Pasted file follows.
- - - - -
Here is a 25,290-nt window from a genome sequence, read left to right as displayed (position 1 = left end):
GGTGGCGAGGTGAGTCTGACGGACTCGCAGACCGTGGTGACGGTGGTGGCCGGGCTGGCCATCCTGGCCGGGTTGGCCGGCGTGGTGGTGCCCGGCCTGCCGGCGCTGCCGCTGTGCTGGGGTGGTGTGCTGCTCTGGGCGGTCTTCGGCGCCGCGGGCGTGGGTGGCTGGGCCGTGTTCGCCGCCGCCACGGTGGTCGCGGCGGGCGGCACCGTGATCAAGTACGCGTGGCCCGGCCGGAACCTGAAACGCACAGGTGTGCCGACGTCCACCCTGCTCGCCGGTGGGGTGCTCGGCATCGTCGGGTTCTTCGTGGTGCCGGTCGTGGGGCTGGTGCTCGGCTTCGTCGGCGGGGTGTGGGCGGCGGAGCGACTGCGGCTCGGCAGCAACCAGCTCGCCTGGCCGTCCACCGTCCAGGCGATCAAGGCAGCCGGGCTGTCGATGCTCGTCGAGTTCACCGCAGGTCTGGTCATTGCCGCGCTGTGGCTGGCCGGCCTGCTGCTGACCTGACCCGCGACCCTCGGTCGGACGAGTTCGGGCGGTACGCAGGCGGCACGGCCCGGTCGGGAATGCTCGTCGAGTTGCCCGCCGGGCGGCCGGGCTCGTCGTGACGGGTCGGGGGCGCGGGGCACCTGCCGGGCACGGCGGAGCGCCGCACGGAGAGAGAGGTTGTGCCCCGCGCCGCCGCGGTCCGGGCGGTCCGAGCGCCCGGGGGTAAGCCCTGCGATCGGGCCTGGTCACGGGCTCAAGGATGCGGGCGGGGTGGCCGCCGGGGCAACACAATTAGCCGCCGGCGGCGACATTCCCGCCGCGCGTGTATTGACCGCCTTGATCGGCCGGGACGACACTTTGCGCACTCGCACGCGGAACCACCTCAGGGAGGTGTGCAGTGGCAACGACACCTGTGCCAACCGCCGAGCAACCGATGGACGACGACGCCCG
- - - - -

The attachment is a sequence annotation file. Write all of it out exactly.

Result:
Here is a 25,290-nt window from a genome sequence, read left to right as displayed (position 1 = left end):
GGTGGCGAGGTGAGTCTGACGGACTCGCAGACCGTGGTGACGGTGGTGGCCGGGCTGGCCATCCTGGCCGGGTTGGCCGGCGTGGTGGTGCCCGGCCTGCCGGCGCTGCCGCTGTGCTGGGGTGGTGTGCTGCTCTGGGCGGTCTTCGGCGCCGCGGGCGTGGGTGGCTGGGCCGTGTTCGCCGCCGCCACGGTGGTCGCGGCGGGCGGCACCGTGATCAAGTACGCGTGGCCCGGCCGGAACCTGAAACGCACAGGTGTGCCGACGTCCACCCTGCTCGCCGGTGGGGTGCTCGGCATCGTCGGGTTCTTCGTGGTGCCGGTCGTGGGGCTGGTGCTCGGCTTCGTCGGCGGGGTGTGGGCGGCGGAGCGACTGCGGCTCGGCAGCAACCAGCTCGCCTGGCCGTCCACCGTCCAGGCGATCAAGGCAGCCGGGCTGTCGATGCTCGTCGAGTTCACCGCAGGTCTGGTCATTGCCGCGCTGTGGCTGGCCGGCCTGCTGCTGACCTGACCCGCGACCCTCGGTCGGACGAGTTCGGGCGGTACGCAGGCGGCACGGCCCGGTCGGGAATGCTCGTCGAGTTGCCCGCCGGGCGGCCGGGCTCGTCGTGACGGGTCGGGGGCGCGGGGCACCTGCCGGGCACGGCGGAGCGCCGCACGGAGAGAGAGGTTGTGCCCCGCGCCGCCGCGGTCCGGGCGGTCCGAGCGCCCGGGGGTAAGCCCTGCGATCGGGCCTGGTCACGGGCTCAAGGATGCGGGCGGGGTGGCCGCCGGGGCAACACAATTAGCCGCCGGCGGCGACATTCCCGCCGCGCGTGTATTGACCGCCTTGATCGGCCGGGACGACACTTTGCGCACTCGCACGCGGAACCACCTCAGGGAGGTGTGCAGTGGCAACGACACCTGTGCCAACCGCCGAGCAACCGATGGACGACGACGCCCG